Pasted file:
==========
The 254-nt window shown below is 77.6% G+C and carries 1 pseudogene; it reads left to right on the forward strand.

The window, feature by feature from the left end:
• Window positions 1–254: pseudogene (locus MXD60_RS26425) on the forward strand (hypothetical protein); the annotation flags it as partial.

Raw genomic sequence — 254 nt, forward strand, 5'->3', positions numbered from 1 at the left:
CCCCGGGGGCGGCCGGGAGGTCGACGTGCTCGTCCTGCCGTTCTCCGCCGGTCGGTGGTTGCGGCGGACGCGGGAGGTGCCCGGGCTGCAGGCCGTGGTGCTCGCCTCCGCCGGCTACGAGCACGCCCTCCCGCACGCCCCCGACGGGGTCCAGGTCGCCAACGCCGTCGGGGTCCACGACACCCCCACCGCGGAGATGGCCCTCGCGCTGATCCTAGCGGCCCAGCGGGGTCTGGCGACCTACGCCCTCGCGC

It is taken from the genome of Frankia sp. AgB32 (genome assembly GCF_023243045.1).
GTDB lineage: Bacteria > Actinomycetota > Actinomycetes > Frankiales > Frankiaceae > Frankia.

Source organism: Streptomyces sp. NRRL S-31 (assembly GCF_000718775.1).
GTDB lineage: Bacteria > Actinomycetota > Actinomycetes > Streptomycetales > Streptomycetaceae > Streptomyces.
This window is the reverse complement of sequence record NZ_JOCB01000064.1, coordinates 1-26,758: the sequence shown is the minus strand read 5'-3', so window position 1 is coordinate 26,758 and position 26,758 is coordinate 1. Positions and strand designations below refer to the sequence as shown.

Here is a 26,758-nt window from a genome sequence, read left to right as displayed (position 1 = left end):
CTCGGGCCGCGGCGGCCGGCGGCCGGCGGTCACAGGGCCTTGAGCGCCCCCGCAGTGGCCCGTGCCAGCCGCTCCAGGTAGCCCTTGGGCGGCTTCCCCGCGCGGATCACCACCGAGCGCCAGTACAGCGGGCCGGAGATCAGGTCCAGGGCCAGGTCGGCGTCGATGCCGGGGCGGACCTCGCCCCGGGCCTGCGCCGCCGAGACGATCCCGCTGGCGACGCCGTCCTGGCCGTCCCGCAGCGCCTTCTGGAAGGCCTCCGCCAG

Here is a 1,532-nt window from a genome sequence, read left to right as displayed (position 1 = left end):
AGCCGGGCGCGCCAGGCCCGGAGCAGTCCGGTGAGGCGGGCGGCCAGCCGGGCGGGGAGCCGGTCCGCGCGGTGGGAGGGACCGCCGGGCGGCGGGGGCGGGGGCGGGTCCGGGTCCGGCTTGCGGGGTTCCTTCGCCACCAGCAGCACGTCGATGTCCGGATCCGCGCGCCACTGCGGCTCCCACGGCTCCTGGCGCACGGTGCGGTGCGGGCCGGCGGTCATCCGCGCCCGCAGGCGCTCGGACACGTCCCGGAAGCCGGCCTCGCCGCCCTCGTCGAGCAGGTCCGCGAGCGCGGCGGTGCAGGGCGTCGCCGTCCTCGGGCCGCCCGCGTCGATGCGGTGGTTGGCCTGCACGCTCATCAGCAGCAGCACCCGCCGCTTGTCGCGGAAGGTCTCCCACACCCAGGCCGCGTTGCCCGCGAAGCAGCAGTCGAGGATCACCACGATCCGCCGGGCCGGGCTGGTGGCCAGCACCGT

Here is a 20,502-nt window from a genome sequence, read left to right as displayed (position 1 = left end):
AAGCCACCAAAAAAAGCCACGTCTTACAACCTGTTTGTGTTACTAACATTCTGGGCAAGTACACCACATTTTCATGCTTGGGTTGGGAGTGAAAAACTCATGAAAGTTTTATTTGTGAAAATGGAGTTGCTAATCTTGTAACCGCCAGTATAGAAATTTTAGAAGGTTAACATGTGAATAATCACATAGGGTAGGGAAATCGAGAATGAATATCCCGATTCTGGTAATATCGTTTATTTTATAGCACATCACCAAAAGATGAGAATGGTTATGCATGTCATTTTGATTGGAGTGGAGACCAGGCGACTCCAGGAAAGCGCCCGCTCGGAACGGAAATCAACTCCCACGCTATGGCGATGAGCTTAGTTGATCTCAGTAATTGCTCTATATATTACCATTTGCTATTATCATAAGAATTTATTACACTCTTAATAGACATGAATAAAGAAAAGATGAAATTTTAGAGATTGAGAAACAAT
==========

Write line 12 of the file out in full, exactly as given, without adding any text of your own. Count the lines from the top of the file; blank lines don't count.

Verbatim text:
CTCGGGCCGCGGCGGCCGGCGGCCGGCGGTCACAGGGCCTTGAGCGCCCCCGCAGTGGCCCGTGCCAGCCGCTCCAGGTAGCCCTTGGGCGGCTTCCCCGCGCGGATCACCACCGAGCGCCAGTACAGCGGGCCGGAGATCAGGTCCAGGGCCAGGTCGGCGTCGATGCCGGGGCGGACCTCGCCCCGGGCCTGCGCCGCCGAGACGATCCCGCTGGCGACGCCGTCCTGGCCGTCCCGCAGCGCCTTCTGGAAGGCCTCCGCCAG